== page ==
Mr. King’s latest novel, REVIVAL, releases on November 11th, and he’ll kick off a six city tour in New York. The second stop on that tour is Washington D.C. on November 12th, two days before my birthday. I already have tickets to the event–Go Me!–but, I want to go one step further. I want to shake the man’s hand.
Any of you who know me, may know what his work has meant to my life and career. If you don’t know, I only mention it here, here, and here. I read IT when I was 11; it’s the book that made me want to be a writer. Then, every year since my 14th birthday, whenever a new Stephen King novel was released in the fall, it became my go to present (seriously, ask my mom, who will be attending the DC event with me).
I’m not going to drag this out. This is me turning on the Bat Signal without shame. Can any of the many publishing peeps I know help me facilitate a brief meeting–seriously, a handshake, maybe a photo; no Annie Wilkes stuff over here–with one of the greatest literary icons of all time? If you have a connection with Politics & Prose (the sponsor bookstore), The George Washington University (the host venue), the Scribner imprint at Simon and Schuster (Mr. King’s publisher), and/or Mr. King himself, would you please consider hooking a brother up?
Of course, we roll with Godfather rules here. There may come a day when you need a favor, I will gladly reciprocate.
Thanks in advance.
Want to spread the word, here’s a ready made tweet for you:
@LRGiles has a birthday wish: meet @StephenKing. Details here> http://tinyurl.com/k4o4whl #operationweallfloat
Lamar Giles writes stories for teens and adults, and is a founding member/VP of Communications for We Need Diverse Books. His YA thriller FAKE ID is out now, and his next novel, ENDANGERED, will be published by HarperCollins in 2015.
“Nobody likes a clown at midnight” – Stephen King
How can such a simple statement sum up why that man is so good at what he does? But I digress, the I-LOVE-STEPHEN-KING post I’ll save for another night. For now, let’s talk about Clowns at Midnight…or, to really get to the heart of it, Mundane $&*# that’s scary as a #*@$…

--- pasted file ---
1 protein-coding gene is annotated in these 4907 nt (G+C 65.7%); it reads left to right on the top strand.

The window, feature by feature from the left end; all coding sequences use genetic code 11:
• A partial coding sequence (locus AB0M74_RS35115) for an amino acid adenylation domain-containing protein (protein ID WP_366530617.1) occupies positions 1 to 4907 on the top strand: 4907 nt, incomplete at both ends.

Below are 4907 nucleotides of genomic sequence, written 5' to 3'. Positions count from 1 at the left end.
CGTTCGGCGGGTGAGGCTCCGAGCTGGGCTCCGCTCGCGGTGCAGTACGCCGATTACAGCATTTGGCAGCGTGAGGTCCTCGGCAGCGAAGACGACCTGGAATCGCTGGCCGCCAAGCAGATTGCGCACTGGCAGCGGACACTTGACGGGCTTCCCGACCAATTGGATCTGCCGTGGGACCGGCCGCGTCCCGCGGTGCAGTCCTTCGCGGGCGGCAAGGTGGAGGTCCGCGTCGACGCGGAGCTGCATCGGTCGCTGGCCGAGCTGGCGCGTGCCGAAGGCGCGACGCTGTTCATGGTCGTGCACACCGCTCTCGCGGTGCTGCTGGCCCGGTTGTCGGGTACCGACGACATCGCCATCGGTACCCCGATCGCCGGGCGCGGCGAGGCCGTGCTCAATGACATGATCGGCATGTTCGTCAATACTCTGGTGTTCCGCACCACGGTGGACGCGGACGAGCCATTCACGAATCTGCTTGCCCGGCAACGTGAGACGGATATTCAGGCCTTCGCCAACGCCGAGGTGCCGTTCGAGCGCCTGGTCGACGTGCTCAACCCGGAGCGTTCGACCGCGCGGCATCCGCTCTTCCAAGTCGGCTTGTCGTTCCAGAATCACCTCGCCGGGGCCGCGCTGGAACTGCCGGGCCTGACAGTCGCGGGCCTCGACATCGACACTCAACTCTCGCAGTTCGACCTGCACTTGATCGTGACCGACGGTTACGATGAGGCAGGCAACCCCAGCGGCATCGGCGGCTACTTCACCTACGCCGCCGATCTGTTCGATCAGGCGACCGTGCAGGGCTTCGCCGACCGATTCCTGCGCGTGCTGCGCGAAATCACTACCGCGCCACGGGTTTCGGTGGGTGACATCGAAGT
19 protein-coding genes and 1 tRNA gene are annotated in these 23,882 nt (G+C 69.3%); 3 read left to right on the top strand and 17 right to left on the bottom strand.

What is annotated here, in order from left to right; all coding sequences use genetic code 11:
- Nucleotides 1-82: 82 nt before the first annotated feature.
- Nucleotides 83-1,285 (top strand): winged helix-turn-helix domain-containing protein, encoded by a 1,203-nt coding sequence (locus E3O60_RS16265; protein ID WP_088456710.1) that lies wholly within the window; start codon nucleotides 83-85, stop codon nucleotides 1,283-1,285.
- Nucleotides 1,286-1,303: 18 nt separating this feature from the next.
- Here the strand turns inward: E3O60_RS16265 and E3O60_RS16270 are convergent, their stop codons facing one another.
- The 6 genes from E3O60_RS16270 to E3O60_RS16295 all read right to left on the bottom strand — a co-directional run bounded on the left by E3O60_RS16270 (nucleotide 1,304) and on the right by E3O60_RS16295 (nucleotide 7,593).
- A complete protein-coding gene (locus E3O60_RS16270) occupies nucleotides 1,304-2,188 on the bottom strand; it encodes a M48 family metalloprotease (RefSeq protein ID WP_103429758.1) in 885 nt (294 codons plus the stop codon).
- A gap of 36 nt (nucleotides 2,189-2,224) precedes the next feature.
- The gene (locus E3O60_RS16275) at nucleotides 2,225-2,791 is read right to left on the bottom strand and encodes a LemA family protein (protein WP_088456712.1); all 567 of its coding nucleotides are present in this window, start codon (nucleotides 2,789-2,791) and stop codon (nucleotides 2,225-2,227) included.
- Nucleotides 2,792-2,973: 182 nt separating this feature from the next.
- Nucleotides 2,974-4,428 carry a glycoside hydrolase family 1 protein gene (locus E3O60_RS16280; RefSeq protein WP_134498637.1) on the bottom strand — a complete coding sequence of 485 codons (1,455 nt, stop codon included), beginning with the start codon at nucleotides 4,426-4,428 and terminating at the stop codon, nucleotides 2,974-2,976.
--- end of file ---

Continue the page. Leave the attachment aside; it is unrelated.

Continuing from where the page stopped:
In reality the creepy old house in your hometown is probably scary. It’s dirty, it’s got rats and roaches, and if you poke around the foundation long enough with a stick, you’ll find some crackhead’s discarded underwear (or maybe that’s just my hometown). The problem is there’s really nothing compelling about that kind of scary. It’s obvious. There’s literally yellow tape on the door that says KEEP OUT.
Sure, there are a thousand movies where teenagers (really 30 year olds) go into this exact environment and die
deservingly horribly. They are dumber than us. That’s not scary. That’s Natural Selection.
What’s scary is the stuff there’s no warning for. The stuff you can’t reason your way around, or avoid. Or worse, the stuff you’re totally aware of, but someone more powerful than you drags you there anyway (like parents taking their kids to the circus to see those creepy guys in the white makeup and blood-red grins).
Stephen King built a career out of noticing when the stuff that’s not supposed to be scary is just about running someone out of the room. It’s not a bad observational skill to have, particularly in the wordsmith game, regardless of genre (I don’t care if you’re writing romance, comedies, or adventure tales…real people should exist in your stories, and real people have fears).
Here’s one of mine (my wife laughs and laughs at this): Wet Tissue.
(get your WTF moment out of the way)
I’m not really afraid of wet tissue paper. I just find it disgusting. It makes me cringe, with it slimy mushiness. By no means do I plan to write a novel about Evil Wet Tissue, but I can focus on the sensation it brings out in me. I can apply it to something else slimy (tentacles?), and I can make my character feel fear.
And maybe my readers, too.
Just something to think about. At midnight. While the clowns are surrounding you.
Do any of you have off the wall fears/deep dislikes? Let’s hear ’em